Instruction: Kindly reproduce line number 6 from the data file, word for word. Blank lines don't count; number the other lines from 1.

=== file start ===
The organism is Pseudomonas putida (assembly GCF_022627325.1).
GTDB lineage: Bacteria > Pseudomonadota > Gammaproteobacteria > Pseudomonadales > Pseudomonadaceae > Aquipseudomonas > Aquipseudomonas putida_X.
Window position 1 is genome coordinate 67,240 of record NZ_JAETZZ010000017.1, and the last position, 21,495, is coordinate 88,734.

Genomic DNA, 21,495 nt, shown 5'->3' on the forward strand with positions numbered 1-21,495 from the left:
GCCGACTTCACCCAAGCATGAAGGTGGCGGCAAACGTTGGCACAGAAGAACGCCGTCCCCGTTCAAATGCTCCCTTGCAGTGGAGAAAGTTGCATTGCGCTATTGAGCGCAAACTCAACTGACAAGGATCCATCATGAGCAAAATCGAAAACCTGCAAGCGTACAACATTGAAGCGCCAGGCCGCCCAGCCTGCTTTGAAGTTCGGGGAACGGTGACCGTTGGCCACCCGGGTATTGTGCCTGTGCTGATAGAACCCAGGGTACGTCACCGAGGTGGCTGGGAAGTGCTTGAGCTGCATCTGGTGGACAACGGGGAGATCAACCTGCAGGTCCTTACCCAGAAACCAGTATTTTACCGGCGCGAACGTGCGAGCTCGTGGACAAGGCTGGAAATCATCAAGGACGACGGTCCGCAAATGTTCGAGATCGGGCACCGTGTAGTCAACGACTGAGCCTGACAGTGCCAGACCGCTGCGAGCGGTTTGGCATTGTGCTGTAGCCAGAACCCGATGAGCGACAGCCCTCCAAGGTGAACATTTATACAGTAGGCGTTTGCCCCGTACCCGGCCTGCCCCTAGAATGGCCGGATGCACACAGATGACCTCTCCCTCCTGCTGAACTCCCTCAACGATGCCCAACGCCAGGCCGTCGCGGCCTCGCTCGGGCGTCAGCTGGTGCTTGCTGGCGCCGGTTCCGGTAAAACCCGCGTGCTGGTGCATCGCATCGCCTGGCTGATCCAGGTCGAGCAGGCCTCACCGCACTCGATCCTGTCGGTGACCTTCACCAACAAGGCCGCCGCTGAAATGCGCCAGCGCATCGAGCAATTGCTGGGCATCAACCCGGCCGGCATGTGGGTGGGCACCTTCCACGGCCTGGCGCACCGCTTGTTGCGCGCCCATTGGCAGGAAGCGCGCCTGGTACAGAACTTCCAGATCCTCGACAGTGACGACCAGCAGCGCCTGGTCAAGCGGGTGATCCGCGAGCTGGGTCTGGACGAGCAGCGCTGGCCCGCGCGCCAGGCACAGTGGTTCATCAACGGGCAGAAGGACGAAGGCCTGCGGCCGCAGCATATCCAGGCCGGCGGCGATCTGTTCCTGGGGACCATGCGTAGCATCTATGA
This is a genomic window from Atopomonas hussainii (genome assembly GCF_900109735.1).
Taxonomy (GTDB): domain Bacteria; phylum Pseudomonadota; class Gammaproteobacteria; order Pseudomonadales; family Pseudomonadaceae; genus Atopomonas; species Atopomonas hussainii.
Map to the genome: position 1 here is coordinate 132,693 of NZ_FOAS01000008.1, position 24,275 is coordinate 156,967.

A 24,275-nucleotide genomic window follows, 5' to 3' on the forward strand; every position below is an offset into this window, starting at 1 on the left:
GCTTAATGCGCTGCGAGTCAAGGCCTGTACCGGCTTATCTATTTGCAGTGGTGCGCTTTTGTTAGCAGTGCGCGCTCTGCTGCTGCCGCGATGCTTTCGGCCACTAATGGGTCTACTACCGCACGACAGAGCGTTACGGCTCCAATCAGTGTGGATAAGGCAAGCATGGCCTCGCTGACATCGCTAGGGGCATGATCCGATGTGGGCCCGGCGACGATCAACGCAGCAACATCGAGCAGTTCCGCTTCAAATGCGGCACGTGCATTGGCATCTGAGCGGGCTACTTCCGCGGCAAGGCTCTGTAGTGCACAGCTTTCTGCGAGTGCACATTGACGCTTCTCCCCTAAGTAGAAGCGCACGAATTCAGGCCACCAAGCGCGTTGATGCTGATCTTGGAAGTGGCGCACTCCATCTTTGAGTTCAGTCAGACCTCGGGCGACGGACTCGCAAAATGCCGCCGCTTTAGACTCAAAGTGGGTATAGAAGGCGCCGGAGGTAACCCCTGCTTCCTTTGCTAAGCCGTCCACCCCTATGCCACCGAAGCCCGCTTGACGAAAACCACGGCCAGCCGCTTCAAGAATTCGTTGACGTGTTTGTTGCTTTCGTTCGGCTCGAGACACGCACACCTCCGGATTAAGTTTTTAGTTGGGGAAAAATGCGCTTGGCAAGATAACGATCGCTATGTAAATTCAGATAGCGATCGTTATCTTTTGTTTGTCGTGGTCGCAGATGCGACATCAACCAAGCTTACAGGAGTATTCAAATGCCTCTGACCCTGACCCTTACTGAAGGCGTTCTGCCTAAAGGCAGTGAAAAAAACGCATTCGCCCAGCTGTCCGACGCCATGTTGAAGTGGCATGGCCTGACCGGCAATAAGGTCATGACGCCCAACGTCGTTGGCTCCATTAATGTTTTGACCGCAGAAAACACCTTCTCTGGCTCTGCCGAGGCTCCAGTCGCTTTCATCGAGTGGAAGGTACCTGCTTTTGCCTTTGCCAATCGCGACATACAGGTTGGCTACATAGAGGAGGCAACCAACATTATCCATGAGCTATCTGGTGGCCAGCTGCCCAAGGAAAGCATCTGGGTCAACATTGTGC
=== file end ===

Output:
This is a genomic window from Atopomonas hussainii (genome assembly GCF_900109735.1).